How I Embarked on a Literary Translation of The Kural, the Classical Tamil Masterpiece
Boundless Gratitude to Thich Nhat Hanh for His Teachings and Meditations

To Rectify Racial Injustice, We Must Connect Our Protests with Demands

A Q&A with Solomon Jones

Solomon Jones
Author photo: Milton Perry

In a Philadelphia Inquirer op-ed, acclaimed commentator Solomon Jones posits that, as a nation, we could eradicate the domestic terror threat of white supremacy for a fraction of the cost of the Afghan war, but it would require “refocusing our hearts, taking a long look in the mirror, and mustering the courage to change our collective will.” In Ten Lives, Ten Demands: Life-and-Death Stories, and a Black Activist’s Blueprint for Racial Justice, he offers a blueprint for where we can start.

Told through his perspective as an activist, Jones tells the stories of real people—George Floyd, Michael Brown, Breonna Taylor, Sandra Bland, Hassan Bennett, Alton Sterling, Tamir Rice, Trayvon Martin, Eric Garner, and Deborah Danner—whose lives and deaths pushed the Black Lives Matter movement forward. He explains how each act of violence was incited by specific instances of structural racism, and details concrete and actionable strategies to address crimes committed by our “justice” system. Our senior publicist, Bev Rivero, caught up with Jones to chat with him about his book.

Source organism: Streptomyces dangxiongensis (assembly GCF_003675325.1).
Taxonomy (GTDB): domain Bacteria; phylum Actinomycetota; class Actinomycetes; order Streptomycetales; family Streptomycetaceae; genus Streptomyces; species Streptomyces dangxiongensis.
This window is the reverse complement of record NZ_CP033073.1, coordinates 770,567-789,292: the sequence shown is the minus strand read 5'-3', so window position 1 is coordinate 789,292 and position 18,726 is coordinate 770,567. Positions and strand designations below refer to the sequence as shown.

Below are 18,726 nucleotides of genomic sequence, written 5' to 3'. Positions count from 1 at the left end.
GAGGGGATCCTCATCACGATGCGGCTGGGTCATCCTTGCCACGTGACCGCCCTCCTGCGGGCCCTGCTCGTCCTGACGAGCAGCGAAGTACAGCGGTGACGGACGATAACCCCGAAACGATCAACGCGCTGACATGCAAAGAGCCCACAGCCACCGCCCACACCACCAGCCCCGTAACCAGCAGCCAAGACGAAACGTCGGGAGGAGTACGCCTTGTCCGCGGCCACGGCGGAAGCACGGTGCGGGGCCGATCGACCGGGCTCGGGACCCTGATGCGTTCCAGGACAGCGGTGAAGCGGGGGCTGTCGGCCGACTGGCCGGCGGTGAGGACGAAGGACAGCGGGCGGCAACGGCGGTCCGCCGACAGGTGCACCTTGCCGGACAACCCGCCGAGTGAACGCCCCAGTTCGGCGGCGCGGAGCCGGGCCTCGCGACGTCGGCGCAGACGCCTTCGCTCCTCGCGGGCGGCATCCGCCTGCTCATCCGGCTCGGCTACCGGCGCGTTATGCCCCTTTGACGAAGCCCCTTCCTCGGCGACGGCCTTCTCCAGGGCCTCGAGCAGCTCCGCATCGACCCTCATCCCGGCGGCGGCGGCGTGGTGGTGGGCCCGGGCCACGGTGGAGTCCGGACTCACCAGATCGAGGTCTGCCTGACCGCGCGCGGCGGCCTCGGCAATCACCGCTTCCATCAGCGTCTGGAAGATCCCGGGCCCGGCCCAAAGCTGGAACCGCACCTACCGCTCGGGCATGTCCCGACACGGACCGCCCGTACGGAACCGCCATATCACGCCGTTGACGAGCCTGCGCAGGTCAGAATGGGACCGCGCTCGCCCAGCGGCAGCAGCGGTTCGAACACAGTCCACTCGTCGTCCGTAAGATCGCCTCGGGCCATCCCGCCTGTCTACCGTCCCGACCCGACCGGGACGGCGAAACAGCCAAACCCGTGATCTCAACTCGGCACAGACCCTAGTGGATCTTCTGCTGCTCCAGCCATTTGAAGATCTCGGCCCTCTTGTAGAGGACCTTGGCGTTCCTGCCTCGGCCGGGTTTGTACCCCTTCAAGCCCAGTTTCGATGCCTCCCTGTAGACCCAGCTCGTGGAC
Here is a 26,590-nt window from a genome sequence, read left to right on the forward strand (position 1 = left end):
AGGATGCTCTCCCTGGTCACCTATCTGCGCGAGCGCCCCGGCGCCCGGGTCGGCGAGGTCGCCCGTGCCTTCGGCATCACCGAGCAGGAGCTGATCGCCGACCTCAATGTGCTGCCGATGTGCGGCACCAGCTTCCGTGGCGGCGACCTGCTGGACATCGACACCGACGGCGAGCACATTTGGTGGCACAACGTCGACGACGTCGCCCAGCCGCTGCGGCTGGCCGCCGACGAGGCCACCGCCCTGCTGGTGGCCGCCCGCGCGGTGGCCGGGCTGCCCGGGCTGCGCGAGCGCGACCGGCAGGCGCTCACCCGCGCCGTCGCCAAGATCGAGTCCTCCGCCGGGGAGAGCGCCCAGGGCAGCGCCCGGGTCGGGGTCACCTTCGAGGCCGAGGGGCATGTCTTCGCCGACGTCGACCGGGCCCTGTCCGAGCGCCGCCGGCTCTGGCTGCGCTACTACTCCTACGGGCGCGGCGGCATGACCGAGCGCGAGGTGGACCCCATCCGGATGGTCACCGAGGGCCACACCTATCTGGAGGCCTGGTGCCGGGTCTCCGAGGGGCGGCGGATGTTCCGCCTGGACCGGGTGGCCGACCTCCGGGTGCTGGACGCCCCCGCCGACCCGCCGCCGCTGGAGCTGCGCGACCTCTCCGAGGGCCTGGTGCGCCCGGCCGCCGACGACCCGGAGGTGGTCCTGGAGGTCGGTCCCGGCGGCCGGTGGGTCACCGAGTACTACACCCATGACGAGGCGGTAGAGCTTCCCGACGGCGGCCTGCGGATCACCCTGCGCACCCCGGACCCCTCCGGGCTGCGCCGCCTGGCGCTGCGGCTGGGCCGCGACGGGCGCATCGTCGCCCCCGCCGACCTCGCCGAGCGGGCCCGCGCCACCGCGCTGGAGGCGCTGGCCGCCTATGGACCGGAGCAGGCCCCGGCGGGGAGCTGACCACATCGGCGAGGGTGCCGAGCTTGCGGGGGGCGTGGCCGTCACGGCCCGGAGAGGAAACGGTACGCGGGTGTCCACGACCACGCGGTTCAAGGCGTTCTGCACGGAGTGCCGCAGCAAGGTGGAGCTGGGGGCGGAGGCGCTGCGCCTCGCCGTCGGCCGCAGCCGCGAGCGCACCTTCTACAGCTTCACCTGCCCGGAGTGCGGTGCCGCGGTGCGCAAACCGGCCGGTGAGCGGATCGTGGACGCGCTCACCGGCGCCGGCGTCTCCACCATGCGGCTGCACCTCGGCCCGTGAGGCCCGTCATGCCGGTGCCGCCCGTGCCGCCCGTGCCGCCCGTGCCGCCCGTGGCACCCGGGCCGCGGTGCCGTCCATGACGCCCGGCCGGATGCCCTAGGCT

Bev Rivero: Do you feel that this book is a natural extension of your work as an organizer?

Solomon Jones: Yes. One of the things I realized in working against racism in policing is that Frederick Douglass was right when he said, “Power concedes nothing without a demand. It never did and it never will.” You simply can’t have an effective movement without very specific demands. If you don’t know exactly what you want and you can’t articulate it clearly, the power structure decides for itself what it is willing to give, and that often turns out to be nothing. Organizing should start with deciding on a list of demands, and the actions should be centered on making them happen.

BR: The Demands at the conclusion of each chapter are rooted in systemic change. What would be some of your advice for individuals to uplift these demands and reach lawmakers and others?

SJ: I would encourage people to list these demands on their social media—to use them as a starting point for action. Next, I would advise them to get involved in their own communities. Learn how the local systems work and learn the names of local leaders. Challenge them to make change locally, and if they don’t make change, replace them. Run for office yourself if you must, and when you do, lift up these demands. Then make the demands the center piece of every campaign on the state and federal level. Force candidates to take positions, and then force them to act on those positions or lose their seats.

BR: In your chapter on Alton Sterling, you discuss how the George Floyd Justice in Policing Act would have made a big difference in gaining justice for Sterling. In March of 2021, the bill passed in the House, but it has not yet advanced to the Senate, although President Biden called upon Congress to send him the bill by the one-year anniversary of Floyd’s death. Can you summarize what passing this bill would mean?